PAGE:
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23 February 2022 Expert commentary

The United Nations Environment Programme today released the report, Spreading like Wildfire: The Rising Threat of Extraordinary Landscape Fires. The report assesses the current global occurrences of wildfires and impacts on lives, livelihoods, values and infrastructure, and how these are likely to change in the future. 

A team of 52 international authors from 39 organisations and 17 countries included scientists from CSIRO, University of Oxford, University of Chile, California State University and as far afield as the Alaska Fire Science Consortium. They were engaged by GRID-Arendal to produce a Rapid Response Assessment report on the rising threat of wildfires.

CSIRO Bushfire Behaviour and Risks team leader and report author Dr Andrew Sullivan said:

“The report has shown wildfires are an emerging challenge like never before, even in countries that haven’t historically experienced the impacts of wildfires.

“No single nation has solved the problem of dealing with wildfires and even developed countries like Australia struggle to deal with the impacts of wildfires.

“Uncontrolled vegetation fires occur all the time around the world and don’t cause much in the way of concern, for example in the savannas of northern Australia and Africa. However, places that historically have not suffered from damaging wildfires, such as the Middle East, India, and Siberia, are now starting to feel their impacts.” 

Wildfires are increasing due to factors including climate change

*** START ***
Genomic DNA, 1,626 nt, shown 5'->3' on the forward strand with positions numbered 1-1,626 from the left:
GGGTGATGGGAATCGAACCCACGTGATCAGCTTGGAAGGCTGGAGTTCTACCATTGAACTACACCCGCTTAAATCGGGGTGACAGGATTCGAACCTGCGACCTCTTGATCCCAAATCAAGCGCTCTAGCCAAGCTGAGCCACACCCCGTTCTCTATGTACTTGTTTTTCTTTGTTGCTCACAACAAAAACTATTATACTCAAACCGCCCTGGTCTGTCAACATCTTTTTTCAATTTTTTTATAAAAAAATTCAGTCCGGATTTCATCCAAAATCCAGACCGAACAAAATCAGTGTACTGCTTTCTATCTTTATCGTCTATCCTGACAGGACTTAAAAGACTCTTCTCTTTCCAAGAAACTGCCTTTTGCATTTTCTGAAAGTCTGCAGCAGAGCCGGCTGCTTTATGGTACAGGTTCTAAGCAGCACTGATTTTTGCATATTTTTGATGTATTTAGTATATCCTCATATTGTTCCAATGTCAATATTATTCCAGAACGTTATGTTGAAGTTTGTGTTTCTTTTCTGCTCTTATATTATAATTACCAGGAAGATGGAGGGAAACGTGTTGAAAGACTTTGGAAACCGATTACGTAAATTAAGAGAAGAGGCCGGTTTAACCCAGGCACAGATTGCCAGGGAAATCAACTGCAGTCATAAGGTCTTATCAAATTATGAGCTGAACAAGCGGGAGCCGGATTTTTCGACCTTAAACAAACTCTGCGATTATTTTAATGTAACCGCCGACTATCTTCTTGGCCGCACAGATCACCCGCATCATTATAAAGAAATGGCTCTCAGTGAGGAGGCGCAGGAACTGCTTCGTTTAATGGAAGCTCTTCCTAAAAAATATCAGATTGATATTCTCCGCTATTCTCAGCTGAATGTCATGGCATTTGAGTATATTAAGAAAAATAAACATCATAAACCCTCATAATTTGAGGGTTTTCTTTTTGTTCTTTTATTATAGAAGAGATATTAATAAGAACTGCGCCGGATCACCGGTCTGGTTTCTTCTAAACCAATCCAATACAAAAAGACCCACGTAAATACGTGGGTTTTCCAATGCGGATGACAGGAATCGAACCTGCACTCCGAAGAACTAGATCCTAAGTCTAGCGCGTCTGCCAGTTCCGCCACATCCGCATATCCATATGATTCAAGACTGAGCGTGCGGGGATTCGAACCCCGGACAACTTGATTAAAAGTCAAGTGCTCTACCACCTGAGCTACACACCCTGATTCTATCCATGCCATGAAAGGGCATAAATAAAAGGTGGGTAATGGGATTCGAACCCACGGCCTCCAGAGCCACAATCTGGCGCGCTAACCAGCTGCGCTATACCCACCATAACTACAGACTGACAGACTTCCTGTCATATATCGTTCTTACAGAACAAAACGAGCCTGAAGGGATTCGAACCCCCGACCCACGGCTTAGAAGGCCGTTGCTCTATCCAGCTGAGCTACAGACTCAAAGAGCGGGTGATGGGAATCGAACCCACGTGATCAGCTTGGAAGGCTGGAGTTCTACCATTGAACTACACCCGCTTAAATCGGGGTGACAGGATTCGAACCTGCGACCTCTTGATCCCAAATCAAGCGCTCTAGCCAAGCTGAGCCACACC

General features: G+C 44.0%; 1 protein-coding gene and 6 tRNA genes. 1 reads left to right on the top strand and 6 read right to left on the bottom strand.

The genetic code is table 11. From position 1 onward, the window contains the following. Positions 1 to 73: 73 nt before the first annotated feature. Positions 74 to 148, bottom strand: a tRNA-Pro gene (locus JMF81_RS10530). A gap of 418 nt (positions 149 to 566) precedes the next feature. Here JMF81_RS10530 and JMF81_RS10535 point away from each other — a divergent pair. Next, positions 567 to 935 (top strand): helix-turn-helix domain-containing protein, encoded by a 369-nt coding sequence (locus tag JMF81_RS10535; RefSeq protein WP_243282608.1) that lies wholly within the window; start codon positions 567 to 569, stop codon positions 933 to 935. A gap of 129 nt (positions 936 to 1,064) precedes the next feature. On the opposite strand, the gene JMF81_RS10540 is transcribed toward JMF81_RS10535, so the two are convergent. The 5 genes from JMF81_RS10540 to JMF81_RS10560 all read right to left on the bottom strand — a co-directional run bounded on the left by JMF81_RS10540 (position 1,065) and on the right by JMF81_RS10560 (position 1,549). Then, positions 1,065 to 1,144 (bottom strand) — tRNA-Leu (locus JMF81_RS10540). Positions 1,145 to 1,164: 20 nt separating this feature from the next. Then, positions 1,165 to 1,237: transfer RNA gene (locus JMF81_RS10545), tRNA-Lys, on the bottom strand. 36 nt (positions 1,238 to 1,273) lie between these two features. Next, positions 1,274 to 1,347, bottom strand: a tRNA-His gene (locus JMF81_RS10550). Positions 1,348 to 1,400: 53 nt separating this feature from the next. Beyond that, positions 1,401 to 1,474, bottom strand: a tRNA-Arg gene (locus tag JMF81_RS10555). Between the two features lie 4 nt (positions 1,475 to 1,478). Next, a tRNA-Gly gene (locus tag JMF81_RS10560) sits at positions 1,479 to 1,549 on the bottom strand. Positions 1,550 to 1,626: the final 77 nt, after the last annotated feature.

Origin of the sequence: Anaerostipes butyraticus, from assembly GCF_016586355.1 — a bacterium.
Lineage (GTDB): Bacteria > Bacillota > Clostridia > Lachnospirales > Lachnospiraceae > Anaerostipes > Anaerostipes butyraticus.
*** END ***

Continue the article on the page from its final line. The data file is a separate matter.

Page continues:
“Under climate change we are likely to see a greater frequency of conditions conducive to the outbreak of wildfires such as long periods of rainfall deficit combined with hot dry strong winds.

“The vast majority of fires don’t cause concern but we are experiencing a change in weather patterns due to climate change as well as changes in populations and demographics that are altering land use and land management practices.

“Understanding how these changing conditions combine to influence the likelihood of outbreak of a wildfire and the subsequent spread and behaviour of that fire are very active areas of research around the world.” 

Reducing wildfire risk

“Given the likely increase in wildfires and their impacts globally, the report calls for an overall shift in world-wide wildfire-related expenditures, technological investments to control fire, and recovery planning, including the protection and restoration of ecosystems in danger. 

“The report outlines nine recommendations for countries to consider when aiming to reduce their risk of wildfires.

“These include recognising and responding to the impact of climate change on the prevalence and behaviour of wildfires; improving fuel management and wildfire monitoring; supporting and integrating Indigenous, traditional, and contemporary fire management practices into policy; and strengthening international and regional cooperation on wildfires.”

For the past 70 years CSIRO has made important contributions to Australia’s understanding and management of bushfires. 

Read more here: 



After the Dunns Road fire in Talbingo, near the Kosciuszko National Park, NSW, in January 2020.
New post fire regrowth in the Adelaide Hills. February 2020. ©  CSIRO, Tanya Doody
Dry landscape burning. The North Black range fire, east of Canberra.
Bushfire at Captain Creek Central Queensand Australia

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